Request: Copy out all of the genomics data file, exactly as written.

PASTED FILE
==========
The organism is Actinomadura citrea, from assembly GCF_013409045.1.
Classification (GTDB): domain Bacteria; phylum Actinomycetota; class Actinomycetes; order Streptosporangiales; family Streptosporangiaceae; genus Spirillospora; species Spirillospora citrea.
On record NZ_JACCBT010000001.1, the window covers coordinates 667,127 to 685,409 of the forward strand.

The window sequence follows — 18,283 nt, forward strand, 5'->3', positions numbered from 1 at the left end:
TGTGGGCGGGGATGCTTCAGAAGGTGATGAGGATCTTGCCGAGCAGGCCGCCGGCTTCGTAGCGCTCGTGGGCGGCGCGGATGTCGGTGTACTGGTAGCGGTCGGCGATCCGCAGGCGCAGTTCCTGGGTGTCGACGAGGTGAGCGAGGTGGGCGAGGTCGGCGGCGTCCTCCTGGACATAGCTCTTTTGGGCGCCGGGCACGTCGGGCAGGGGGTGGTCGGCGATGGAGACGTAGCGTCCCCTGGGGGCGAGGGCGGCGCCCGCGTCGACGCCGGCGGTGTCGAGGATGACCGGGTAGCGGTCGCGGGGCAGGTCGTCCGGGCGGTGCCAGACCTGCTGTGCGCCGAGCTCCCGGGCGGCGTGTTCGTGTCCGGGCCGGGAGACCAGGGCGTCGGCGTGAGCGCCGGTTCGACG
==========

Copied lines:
The organism is Actinomadura citrea, from assembly GCF_013409045.1.
Classification (GTDB): domain Bacteria; phylum Actinomycetota; class Actinomycetes; order Streptosporangiales; family Streptosporangiaceae; genus Spirillospora; species Spirillospora citrea.
On record NZ_JACCBT010000001.1, the window covers coordinates 667,127 to 685,409 of the forward strand.

The window sequence follows — 18,283 nt, forward strand, 5'->3', positions numbered from 1 at the left end:
TGTGGGCGGGGATGCTTCAGAAGGTGATGAGGATCTTGCCGAGCAGGCCGCCGGCTTCGTAGCGCTCGTGGGCGGCGCGGATGTCGGTGTACTGGTAGCGGTCGGCGATCCGCAGGCGCAGTTCCTGGGTGTCGACGAGGTGAGCGAGGTGGGCGAGGTCGGCGGCGTCCTCCTGGACATAGCTCTTTTGGGCGCCGGGCACGTCGGGCAGGGGGTGGTCGGCGATGGAGACGTAGCGTCCCCTGGGGGCGAGGGCGGCGCCCGCGTCGACGCCGGCGGTGTCGAGGATGACCGGGTAGCGGTCGCGGGGCAGGTCGTCCGGGCGGTGCCAGACCTGCTGTGCGCCGAGCTCCCGGGCGGCGTGTTCGTGTCCGGGCCGGGAGACCAGGGCGTCGGCGTGAGCGCCGGTTCGACG